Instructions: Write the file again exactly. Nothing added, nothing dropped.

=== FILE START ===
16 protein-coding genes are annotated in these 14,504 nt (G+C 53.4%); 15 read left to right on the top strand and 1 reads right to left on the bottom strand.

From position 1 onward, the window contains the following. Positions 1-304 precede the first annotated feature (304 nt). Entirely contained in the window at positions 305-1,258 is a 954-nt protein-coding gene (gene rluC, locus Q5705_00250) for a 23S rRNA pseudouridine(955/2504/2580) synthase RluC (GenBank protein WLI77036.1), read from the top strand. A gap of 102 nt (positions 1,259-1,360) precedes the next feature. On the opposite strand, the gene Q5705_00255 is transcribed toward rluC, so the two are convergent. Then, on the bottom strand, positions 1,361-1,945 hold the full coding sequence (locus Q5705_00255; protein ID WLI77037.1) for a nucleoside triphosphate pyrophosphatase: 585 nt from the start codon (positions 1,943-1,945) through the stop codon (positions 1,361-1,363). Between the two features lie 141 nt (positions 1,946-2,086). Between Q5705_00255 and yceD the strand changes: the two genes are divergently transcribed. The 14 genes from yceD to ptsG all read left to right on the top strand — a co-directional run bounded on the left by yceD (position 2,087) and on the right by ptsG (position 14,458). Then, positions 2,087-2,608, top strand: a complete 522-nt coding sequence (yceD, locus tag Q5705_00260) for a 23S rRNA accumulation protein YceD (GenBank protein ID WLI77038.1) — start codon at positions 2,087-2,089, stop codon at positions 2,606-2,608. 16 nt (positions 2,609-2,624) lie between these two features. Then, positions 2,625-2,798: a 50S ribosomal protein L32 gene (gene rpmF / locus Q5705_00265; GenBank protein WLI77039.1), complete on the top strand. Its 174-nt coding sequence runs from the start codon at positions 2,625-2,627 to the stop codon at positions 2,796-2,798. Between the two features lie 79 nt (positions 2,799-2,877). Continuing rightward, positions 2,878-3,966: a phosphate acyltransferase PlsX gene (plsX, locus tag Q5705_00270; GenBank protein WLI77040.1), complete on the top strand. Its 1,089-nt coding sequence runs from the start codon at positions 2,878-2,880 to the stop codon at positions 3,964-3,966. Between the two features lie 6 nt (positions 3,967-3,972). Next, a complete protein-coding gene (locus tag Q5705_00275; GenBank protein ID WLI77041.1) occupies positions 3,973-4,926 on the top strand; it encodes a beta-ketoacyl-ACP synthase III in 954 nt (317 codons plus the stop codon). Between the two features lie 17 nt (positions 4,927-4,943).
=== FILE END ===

16 protein-coding genes are annotated in these 14,504 nt (G+C 53.4%); 15 read left to right on the top strand and 1 reads right to left on the bottom strand.

From position 1 onward, the window contains the following. Positions 1-304 precede the first annotated feature (304 nt). Entirely contained in the window at positions 305-1,258 is a 954-nt protein-coding gene (gene rluC, locus Q5705_00250) for a 23S rRNA pseudouridine(955/2504/2580) synthase RluC (GenBank protein WLI77036.1), read from the top strand. A gap of 102 nt (positions 1,259-1,360) precedes the next feature. On the opposite strand, the gene Q5705_00255 is transcribed toward rluC, so the two are convergent. Then, on the bottom strand, positions 1,361-1,945 hold the full coding sequence (locus Q5705_00255; protein ID WLI77037.1) for a nucleoside triphosphate pyrophosphatase: 585 nt from the start codon (positions 1,943-1,945) through the stop codon (positions 1,361-1,363). Between the two features lie 141 nt (positions 1,946-2,086). Between Q5705_00255 and yceD the strand changes: the two genes are divergently transcribed. The 14 genes from yceD to ptsG all read left to right on the top strand — a co-directional run bounded on the left by yceD (position 2,087) and on the right by ptsG (position 14,458). Then, positions 2,087-2,608, top strand: a complete 522-nt coding sequence (yceD, locus tag Q5705_00260) for a 23S rRNA accumulation protein YceD (GenBank protein ID WLI77038.1) — start codon at positions 2,087-2,089, stop codon at positions 2,606-2,608. 16 nt (positions 2,609-2,624) lie between these two features. Then, positions 2,625-2,798: a 50S ribosomal protein L32 gene (gene rpmF / locus Q5705_00265; GenBank protein WLI77039.1), complete on the top strand. Its 174-nt coding sequence runs from the start codon at positions 2,625-2,627 to the stop codon at positions 2,796-2,798. Between the two features lie 79 nt (positions 2,799-2,877). Continuing rightward, positions 2,878-3,966: a phosphate acyltransferase PlsX gene (plsX, locus tag Q5705_00270; GenBank protein WLI77040.1), complete on the top strand. Its 1,089-nt coding sequence runs from the start codon at positions 2,878-2,880 to the stop codon at positions 3,964-3,966. Between the two features lie 6 nt (positions 3,967-3,972). Next, a complete protein-coding gene (locus tag Q5705_00275; GenBank protein ID WLI77041.1) occupies positions 3,973-4,926 on the top strand; it encodes a beta-ketoacyl-ACP synthase III in 954 nt (317 codons plus the stop codon). Between the two features lie 17 nt (positions 4,927-4,943).